Wednesday, May 22, 2024

AMLO eyes constitutional changes before his departure in 2024

President López Obrador intends to propose at least three constitutional changes during the final month of his six-year term, provided the ruling Morena party and its allies win a congressional supermajority at next year’s federal elections.

López Obrador will leave office at the end of September 2024, while deputies and senators elected at next year’s elections will take their seats in Congress at the beginning of the same month.

AMLO stands between two of the aspiring presidential candidates for the Morena party, Mexico City Mayor Claudia Sheinbaum (L) and Foreign Affairs Minister Marcelo Ebrard (R). (Andrea Murcia/Cuartoscuro)

Morena (which AMLO founded) and its allies currently have a simple majority in both houses of Congress, but if they win 334 seats in the Chamber of Deputies and 86 seats in the Senate next year, they will have the two-thirds majority required to make changes to Mexico’s constitution.

If that occurs, López Obrador would have a brief window of opportunity to push constitutional changes through Congress before he hands over the presidential sash to his successor.

He said Tuesday that he intended to send at least three proposals for constitutional reform to Congress in September 2024 if Morena and its allies have a supermajority.

AMLO elaborated on one of his planned proposals, saying that he would seek to change the constitution so that citizens are tasked with electing the country’s Supreme Court justices and other judges.

Mexico’s Supreme Court is composed of 11 justices. Candidates are determined by the president in office, and voted in by the Senate. (Suprema Corte de la Nación)

“Why [do we have] this crisis in the judicial power? Why did that power completely atrophy? Because it was used it as a bargaining chip,” he said before railing against previous governments’ nomination of Supreme Court justices and other judges who he claimed are “at the service of the conservative bloc.”

Ordinary citizens must contribute to the “renewal” of the judicial branch, López Obrador said, adding that “the people are the ones who can purify public life.”

The president’s remarks came after the Supreme Court on Monday struck down part of his controversial electoral reform package citing violations of legislative procedure by the federal Congress.

In his final days as president, López Obrador could seek to enshrine changes to Mexico’s electoral system in the constitution — as he attempted to do last year — and return control of the National Guard to the Defense Ministry (Sedena).

The Supreme Court ruled last month that placing the National Guard under Sedena’s control was unconstitutional, prompting the president to declare he would send a constitutional bill to Congress on Sep. 1, 2024, to put the security force back under the supervision of the military.

AMLO said Tuesday that he could also seek to enshrine the provision of government benefits for people with disabilities in the constitution. On Thursday, he urged citizens to vote at the June 2, 2024 elections in favor of the “transformation” he claims his government is carrying out.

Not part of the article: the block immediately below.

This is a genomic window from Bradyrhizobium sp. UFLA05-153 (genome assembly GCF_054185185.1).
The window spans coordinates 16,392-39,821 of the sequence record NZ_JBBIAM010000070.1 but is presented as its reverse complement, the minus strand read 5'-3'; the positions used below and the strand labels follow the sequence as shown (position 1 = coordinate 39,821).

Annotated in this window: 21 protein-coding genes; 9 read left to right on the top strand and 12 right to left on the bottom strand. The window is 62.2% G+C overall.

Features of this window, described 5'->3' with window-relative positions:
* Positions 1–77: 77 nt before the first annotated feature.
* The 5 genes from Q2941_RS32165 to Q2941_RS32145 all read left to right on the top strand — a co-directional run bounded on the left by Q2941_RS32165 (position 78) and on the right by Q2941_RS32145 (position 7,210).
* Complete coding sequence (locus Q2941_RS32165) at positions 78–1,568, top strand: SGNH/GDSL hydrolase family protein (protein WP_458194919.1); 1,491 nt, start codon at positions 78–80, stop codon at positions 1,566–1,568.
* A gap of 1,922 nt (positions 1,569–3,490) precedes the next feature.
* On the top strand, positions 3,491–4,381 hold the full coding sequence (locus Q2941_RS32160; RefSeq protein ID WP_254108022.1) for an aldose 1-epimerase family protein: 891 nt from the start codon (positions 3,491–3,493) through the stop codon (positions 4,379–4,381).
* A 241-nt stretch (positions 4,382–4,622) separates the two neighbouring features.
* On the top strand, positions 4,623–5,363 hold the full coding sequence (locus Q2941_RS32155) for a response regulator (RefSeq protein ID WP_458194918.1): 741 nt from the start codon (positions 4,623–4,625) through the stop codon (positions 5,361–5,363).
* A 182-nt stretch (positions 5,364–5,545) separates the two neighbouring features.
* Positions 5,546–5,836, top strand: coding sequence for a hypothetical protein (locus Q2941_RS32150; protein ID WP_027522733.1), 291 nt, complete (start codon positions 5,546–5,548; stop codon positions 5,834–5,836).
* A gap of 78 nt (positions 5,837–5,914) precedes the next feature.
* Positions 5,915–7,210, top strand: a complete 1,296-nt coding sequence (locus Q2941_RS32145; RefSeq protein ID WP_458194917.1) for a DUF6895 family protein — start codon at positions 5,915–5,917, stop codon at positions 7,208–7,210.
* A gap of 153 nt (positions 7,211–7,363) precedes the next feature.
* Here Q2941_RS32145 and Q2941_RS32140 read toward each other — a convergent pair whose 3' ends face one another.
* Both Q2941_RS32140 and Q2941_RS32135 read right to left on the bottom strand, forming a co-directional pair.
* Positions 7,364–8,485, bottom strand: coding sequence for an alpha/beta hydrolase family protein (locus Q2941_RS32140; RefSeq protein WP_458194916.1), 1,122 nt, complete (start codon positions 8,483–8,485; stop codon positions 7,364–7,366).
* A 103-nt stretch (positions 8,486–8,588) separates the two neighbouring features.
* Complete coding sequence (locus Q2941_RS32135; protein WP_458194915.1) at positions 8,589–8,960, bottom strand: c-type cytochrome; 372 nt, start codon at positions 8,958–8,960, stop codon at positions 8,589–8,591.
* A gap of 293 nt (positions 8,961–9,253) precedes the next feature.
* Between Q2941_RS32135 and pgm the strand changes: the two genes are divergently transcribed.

National Guard on streets of Tijuana
Although President López Obrador campaigned on promises to take the military off the streets, he has relied on the armed forces for a wide range of law enforcement and other tasks. (Omar Noyola/Cuartoscuro)

“You have to vote not just for the [Morena] candidate for president, you have to vote for the lawmakers, the candidates for deputies and senators, so that the transformation has a qualified majority,” López Obrador said before attempting to depict the vast difference between his vision for Mexico and that offered by opposition parties that were in power in previous decades, namely the Institutional Revolutionary Party and the National Action Party.

“… Do you want transformation? Do you want the transformation to continue or not? That is what the vote is about. Do you want the corrupt to return? You already know who to vote for. Do you want the transformation to continue? You also know [who to vote for]. Do you want classism to continue? Do you want to continue being humiliated? You already know who to vote for,” he said.

“Do you want racism to continue? … Do you want discrimination to continue? … Do you want … the assets of the nation to be handed over to private interests and foreigners? You already know who you have to vote for. For the good of all do you want the poor to come first? … Do you want pensions for seniors to continue? You already know who to vote for. Do you want the Supreme Court justices to continue earning 500,000 or 600,000 pesos a month?” López Obrador continued.

“… It’s all very clear. … Which party [should you vote for]? Well, it’s up to each person to decide,” he said before expressing confidence that “the people” will be aware of the consequences of their choice.

Mexico News Daily 

Have something to say? Paid Subscribers get all access to make & read comments.
A completely dried out section of Lake Patzcuaro in Mexico, with cracks in the lake bed

Drought affects just over 70% of Mexico’s territory

2
The latest national drought monitor reports that 85% of municipalities in Mexico are currently experiencing some level of drought.
The prime minister of Belize with Mexican president López Obrador

AMLO confirms Mexico to supply electricity to Belize, despite increased energy demand

0
President López Obrador says Mexico's power grid is stable, and that the deal is important to help Belize because "we are neighbors."
A baby monkey drinks water from a volunteer

Authorities investigate reports of mass monkey deaths in southern Mexico

0
Conservation and animal welfare groups insist that soaring temperatures are to blame for the deaths of over 100 spider and howler monkeys.